Precious alloys are subjected to a series of mechanical and thermal operations during manufacturing. For 18 carat gold alloys the processing operations can induce L10 ordered nanodomains, known to lead to the build-up of residual stresses, which are the prime cause for shape distortion. Here, in situ high-energy synchrotron X-ray diffraction experiments in combination with electron microscopy observations reveal the influence of the thermo-mechanical history and chemical composition on the ordering kinetics during isochronal heating. Initially, during heating, the elastic lattice strain in the ordered nanodomains increases. The ordering rate and accumulation of lattice strain depend on the cooling rate, predeformation and chemical composition. Above a given temperature, which depends on the deformation state and chemical composition, the lattice strain in the ordered domains relaxes which is ascribed to the formation of a tweed structure.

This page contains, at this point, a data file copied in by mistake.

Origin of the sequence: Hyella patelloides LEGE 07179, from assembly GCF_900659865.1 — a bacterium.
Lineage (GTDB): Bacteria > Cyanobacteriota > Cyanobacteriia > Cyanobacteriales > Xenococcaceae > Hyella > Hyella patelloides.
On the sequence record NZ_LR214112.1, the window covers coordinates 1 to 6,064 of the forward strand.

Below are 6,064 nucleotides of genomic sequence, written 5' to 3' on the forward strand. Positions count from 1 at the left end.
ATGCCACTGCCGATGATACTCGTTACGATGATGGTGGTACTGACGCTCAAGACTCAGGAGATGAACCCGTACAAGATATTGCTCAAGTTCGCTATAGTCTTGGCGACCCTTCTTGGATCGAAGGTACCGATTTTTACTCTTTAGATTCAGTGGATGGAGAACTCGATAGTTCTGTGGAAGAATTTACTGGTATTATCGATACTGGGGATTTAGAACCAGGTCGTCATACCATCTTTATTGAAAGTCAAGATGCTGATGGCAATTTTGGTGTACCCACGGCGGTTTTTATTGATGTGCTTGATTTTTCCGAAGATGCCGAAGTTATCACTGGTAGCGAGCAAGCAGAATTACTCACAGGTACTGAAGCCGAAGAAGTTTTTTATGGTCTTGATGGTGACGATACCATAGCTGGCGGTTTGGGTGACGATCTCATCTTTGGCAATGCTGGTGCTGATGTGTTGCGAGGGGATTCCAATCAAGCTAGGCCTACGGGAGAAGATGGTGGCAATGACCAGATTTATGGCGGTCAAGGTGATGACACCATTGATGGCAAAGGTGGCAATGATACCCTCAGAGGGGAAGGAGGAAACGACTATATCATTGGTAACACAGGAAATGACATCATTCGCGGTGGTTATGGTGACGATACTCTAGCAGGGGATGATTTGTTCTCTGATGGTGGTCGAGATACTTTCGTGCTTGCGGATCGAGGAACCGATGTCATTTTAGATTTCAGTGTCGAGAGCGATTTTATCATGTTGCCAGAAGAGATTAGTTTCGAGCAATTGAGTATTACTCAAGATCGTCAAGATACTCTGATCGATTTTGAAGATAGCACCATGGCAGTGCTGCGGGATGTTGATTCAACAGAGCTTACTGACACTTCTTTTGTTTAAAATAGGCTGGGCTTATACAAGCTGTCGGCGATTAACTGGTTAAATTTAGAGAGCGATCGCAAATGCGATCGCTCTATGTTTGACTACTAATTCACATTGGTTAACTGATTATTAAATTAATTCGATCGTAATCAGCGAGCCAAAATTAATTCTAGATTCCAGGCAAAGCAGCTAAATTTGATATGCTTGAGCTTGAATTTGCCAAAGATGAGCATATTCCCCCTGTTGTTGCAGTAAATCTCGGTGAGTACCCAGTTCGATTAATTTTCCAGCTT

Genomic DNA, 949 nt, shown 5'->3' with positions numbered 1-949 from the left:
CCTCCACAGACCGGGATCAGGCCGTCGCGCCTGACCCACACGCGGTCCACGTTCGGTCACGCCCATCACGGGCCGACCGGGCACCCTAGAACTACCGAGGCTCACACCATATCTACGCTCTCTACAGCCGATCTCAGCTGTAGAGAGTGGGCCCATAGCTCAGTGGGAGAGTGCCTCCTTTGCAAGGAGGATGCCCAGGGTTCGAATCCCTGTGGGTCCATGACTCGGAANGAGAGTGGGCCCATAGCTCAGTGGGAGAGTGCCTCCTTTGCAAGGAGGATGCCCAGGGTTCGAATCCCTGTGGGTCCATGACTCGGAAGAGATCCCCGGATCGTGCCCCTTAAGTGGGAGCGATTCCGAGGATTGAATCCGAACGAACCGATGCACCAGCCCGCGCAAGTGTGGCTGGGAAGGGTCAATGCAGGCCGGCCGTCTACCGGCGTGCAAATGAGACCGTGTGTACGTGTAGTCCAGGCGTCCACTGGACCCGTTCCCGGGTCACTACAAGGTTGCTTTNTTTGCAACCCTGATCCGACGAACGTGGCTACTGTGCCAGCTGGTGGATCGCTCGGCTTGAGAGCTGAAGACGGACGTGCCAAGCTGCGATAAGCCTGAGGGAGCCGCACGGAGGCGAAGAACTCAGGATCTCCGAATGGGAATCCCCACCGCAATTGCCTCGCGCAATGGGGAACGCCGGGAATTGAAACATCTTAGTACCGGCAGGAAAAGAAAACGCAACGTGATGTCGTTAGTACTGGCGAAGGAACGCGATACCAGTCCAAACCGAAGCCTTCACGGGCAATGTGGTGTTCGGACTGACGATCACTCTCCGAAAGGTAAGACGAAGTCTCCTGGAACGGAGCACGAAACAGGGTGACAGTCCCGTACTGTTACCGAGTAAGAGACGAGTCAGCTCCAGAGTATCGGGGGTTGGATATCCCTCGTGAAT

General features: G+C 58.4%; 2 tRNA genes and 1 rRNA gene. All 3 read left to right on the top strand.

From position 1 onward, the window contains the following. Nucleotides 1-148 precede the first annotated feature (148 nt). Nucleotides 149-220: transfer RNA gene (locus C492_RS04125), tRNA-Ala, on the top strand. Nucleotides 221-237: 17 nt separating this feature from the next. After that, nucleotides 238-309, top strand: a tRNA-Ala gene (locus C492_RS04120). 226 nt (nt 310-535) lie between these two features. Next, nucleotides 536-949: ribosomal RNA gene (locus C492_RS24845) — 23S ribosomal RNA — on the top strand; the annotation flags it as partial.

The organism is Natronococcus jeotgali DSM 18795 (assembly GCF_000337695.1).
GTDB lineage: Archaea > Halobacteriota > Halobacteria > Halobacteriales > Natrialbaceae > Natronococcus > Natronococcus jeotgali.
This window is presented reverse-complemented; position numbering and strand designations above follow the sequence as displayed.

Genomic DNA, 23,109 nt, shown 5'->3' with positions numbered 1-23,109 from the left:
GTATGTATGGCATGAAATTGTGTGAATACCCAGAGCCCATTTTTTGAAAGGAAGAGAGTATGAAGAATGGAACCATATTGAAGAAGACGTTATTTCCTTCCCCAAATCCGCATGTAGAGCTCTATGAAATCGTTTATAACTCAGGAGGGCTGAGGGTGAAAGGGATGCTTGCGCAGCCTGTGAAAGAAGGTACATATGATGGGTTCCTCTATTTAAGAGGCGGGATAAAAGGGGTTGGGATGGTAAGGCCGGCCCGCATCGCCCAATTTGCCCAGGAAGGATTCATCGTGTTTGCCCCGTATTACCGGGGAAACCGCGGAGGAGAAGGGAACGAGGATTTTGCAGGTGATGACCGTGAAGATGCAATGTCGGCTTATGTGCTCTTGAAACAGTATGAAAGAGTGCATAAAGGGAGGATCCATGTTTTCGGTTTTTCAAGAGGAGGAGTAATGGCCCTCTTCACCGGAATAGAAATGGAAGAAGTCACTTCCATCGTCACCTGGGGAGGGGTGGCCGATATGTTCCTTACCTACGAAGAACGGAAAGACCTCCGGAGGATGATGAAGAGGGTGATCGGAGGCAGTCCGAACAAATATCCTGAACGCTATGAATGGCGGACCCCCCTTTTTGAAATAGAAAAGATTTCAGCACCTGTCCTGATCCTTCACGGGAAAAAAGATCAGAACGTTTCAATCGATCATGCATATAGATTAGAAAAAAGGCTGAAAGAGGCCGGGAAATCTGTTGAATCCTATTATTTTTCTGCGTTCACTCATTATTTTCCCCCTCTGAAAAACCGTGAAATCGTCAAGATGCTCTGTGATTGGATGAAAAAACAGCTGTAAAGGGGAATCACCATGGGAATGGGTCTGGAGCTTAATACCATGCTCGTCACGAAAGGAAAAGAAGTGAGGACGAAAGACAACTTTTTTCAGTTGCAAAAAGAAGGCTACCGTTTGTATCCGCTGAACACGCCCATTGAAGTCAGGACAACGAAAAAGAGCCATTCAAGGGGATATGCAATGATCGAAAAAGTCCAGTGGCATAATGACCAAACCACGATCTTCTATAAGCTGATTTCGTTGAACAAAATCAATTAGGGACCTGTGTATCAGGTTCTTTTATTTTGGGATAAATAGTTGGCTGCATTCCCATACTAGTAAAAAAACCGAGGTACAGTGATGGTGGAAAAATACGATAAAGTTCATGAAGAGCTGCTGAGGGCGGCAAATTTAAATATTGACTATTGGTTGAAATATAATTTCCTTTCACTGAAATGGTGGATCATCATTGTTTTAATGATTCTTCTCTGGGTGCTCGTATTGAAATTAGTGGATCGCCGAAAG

Source: Acta Materialia